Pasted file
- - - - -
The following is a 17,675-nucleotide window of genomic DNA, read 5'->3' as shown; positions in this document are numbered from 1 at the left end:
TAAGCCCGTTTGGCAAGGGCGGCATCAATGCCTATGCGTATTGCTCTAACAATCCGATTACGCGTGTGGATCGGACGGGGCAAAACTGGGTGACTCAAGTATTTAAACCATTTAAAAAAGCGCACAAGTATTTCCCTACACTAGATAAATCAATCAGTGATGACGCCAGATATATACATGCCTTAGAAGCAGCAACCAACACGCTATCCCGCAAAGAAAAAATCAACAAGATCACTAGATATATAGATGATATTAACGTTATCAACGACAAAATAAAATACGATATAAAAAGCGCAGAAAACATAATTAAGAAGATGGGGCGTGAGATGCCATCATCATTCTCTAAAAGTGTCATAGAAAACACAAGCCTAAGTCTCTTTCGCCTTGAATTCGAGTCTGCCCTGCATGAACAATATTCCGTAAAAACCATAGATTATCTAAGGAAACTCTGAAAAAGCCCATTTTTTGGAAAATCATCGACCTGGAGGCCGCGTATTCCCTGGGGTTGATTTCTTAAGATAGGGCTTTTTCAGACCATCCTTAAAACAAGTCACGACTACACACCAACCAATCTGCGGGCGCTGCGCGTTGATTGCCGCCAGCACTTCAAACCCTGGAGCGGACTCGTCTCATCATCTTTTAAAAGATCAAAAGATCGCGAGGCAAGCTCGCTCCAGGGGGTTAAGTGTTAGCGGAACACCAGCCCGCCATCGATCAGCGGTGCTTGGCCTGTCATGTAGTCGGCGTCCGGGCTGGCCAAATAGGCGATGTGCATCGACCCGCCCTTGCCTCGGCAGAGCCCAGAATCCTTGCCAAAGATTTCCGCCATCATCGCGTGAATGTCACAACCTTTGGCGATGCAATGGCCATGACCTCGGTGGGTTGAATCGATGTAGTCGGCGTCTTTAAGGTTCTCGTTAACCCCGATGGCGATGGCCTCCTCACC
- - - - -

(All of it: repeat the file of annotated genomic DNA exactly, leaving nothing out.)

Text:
The following is a 17,675-nucleotide window of genomic DNA, read 5'->3' as shown; positions in this document are numbered from 1 at the left end:
TAAGCCCGTTTGGCAAGGGCGGCATCAATGCCTATGCGTATTGCTCTAACAATCCGATTACGCGTGTGGATCGGACGGGGCAAAACTGGGTGACTCAAGTATTTAAACCATTTAAAAAAGCGCACAAGTATTTCCCTACACTAGATAAATCAATCAGTGATGACGCCAGATATATACATGCCTTAGAAGCAGCAACCAACACGCTATCCCGCAAAGAAAAAATCAACAAGATCACTAGATATATAGATGATATTAACGTTATCAACGACAAAATAAAATACGATATAAAAAGCGCAGAAAACATAATTAAGAAGATGGGGCGTGAGATGCCATCATCATTCTCTAAAAGTGTCATAGAAAACACAAGCCTAAGTCTCTTTCGCCTTGAATTCGAGTCTGCCCTGCATGAACAATATTCCGTAAAAACCATAGATTATCTAAGGAAACTCTGAAAAAGCCCATTTTTTGGAAAATCATCGACCTGGAGGCCGCGTATTCCCTGGGGTTGATTTCTTAAGATAGGGCTTTTTCAGACCATCCTTAAAACAAGTCACGACTACACACCAACCAATCTGCGGGCGCTGCGCGTTGATTGCCGCCAGCACTTCAAACCCTGGAGCGGACTCGTCTCATCATCTTTTAAAAGATCAAAAGATCGCGAGGCAAGCTCGCTCCAGGGGGTTAAGTGTTAGCGGAACACCAGCCCGCCATCGATCAGCGGTGCTTGGCCTGTCATGTAGTCGGCGTCCGGGCTGGCCAAATAGGCGATGTGCATCGACCCGCCCTTGCCTCGGCAGAGCCCAGAATCCTTGCCAAAGATTTCCGCCATCATCGCGTGAATGTCACAACCTTTGGCGATGCAATGGCCATGACCTCGGTGGGTTGAATCGATGTAGTCGGCGTCTTTAAGGTTCTCGTTAACCCCGATGGCGATGGCCTCCTCACC